• Published 19th Jul 2012
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The Best of All Possible Worlds - McPoodle

The philosopher Voltaire finds himself in the most-frustrating place imaginable: Equestria

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Chapter 34

The Best of All Possible Worlds

Chapter 34

A truncated version of the Royal Council was meeting in the Stalliongrad Town Hall that afternoon.

“Hoofington is petitioning to be included in the route the expedition takes back to Canterlot,” Eveningstar reported in a bored voice.

“Hoofington?” Morningstar asked incredulously after consulting a map. “That’s on the far side of the Everfree Forest from the capital! How can they possibly justify—”

She was interrupted by the sound of Blue Belle opening the hall’s twin doors to enter. Doing this let in the sound of dozens of caterwauling ponies.

“All of the fillies are crying,” she reported with an earnest tone.

“We noticed,” said Morningstar dryly.

“That’s why we’re not holding this meeting at the park as scheduled,” added Eveningstar.

“Do any of you know why?” Blue Belle asked. “We’ve never run into anything of this scale before during our travels, and it just suddenly started this morning.”

“Not really,” said Morningstar dismissively. “I’m not especially good with children.”

Eveningstar bit her lip, to hold back any of dozens of stories of Cognizant’s colthood that more than illustrated that remark.

“Maybe it’s some kind of spell!” speculated Blue Belle.

“I’ve afraid that crying in foals is a very common symptom,” noted Princess Celestia, “with a variety of causes, most of them non-magical in nature. Short of a silence spell, there’s nothing you can really do without more information.”

“I’ll see what I can find out!” the unicorn filly said with a salute. She used her magic to quickly open and close the doors, briefly letting the sound of unhappy foals back into the building.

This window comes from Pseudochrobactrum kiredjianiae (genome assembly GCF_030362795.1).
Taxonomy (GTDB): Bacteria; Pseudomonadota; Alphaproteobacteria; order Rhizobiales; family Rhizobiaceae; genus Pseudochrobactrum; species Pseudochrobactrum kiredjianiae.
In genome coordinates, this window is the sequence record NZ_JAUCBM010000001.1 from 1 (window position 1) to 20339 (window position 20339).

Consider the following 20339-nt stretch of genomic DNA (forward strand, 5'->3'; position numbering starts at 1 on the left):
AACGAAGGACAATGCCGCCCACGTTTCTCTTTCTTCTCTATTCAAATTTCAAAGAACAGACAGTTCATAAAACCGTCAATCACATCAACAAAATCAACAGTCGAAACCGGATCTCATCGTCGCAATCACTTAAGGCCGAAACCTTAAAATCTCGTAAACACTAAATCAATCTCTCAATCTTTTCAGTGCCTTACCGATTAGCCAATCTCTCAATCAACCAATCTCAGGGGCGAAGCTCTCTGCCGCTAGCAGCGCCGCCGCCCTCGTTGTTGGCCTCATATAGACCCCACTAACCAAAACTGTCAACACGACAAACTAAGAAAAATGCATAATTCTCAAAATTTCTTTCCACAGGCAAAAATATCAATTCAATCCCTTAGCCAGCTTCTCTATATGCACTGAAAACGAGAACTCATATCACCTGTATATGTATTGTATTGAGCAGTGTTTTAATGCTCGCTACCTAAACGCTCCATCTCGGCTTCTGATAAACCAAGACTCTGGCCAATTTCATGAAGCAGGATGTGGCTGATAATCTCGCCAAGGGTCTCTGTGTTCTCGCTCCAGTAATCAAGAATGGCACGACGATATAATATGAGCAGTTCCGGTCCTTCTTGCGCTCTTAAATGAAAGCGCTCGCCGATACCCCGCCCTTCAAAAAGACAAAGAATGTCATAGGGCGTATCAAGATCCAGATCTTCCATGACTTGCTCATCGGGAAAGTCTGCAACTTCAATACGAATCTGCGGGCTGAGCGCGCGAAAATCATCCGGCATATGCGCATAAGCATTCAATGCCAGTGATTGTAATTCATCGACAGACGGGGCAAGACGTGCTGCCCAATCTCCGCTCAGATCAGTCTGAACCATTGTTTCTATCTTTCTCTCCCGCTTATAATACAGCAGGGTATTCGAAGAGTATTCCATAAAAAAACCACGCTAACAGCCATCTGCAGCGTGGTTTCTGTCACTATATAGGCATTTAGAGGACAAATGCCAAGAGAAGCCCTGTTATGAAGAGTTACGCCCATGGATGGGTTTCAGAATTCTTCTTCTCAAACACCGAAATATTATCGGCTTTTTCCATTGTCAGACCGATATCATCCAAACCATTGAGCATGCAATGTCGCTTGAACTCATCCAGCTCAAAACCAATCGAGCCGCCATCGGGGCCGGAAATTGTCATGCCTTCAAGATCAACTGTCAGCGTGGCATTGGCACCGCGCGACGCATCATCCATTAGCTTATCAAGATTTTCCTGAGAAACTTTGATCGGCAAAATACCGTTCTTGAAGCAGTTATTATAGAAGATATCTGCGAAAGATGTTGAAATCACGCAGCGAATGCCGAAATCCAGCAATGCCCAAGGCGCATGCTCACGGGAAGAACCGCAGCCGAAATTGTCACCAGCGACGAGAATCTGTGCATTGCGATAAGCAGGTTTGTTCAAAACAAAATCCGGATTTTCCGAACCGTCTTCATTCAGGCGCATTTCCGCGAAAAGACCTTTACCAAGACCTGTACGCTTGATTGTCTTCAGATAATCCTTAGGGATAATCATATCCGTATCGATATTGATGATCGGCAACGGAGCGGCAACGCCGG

There were a few moments of relative silence, before Eveningstar remembered where they had left off. “The Hoofington city council claims that all of the roads leading to and from it are the best-maintained in all of Equestria, while the eastern roads are prone to inducing hoof-rot in any ponies unfortunate enough to be forced to use them.”

“The eastern roads that we took to get here?” asked Morningstar.

“Um...yes,” said Eveningstar.

Morningstar looked pointedly down at her hooves.

“Look, I’m just reading the petition,” Eveningstar countered. “It’s not like this is my opinion on the subject.”

“Fine,” said Morningstar. “We’ll hire the town artist to create a visual reply to the fine town of Hoofington: a cartoon of the Princess looking down at her stinky-cheese hooves, with the caption ‘Oops!’”

It took a supreme effort of will, but the Princess finally succeeded in maintaining a straight face. That did not mean, however, that she was not going to commission that cartoon, if only for her to keep for herself.

A couple hours passed. The noise outside got steadily worse, until it became quite impossible to keep the meeting going.

“Do you know any songs we could sing?” Morningstar asked the others. “The louder the better.”

The doors were opened by a thoroughly panicked Blue Belle.

Close that door!” the others chorused, trying to make themselves heard above the cacophony coming in from outside.

The unicorn filly put her back into it like the crying was a physical force. “It’s...it’s only in reaction to unicorns,” she reported. “And the effect is definitely spreading.”

“Spreading?” repeated Eveningstar. “From neighborhood to neighborhood?”

“From year to year,” said Blue Belle with growing desperation as she approached the Princess. “It started with the newborns, and it’s all the way up to the fillies and colts now. Every pegasus and earth pony appears to be affected. Deer Dread is the only other young unicorn in town, and I saw her eaten alive by fear before my very eyes! She’s nine years old, and I’m only ten! It’s been progressing steadily and inexorably, one year per hour. I may only have a few minutes left!”

“‘One year per hour,’” Celestia repeated in horror. “It’s happening again!” With a blinding burst of magic, a golden sphere burst outwards from her horn, passing through the ponies and the walls.

The other ponies in the hall rushed to the windows, to see the sphere expand until it seemed to envelop the whole of Stalliongrad. They watched for a few seconds longer, but the sphere got no bigger than that.

“What’s happening?” Eveningstar demanded.

“It’s a time distortion,” the Princess said with a heavy heart, “and it’s affecting all of Equestria.”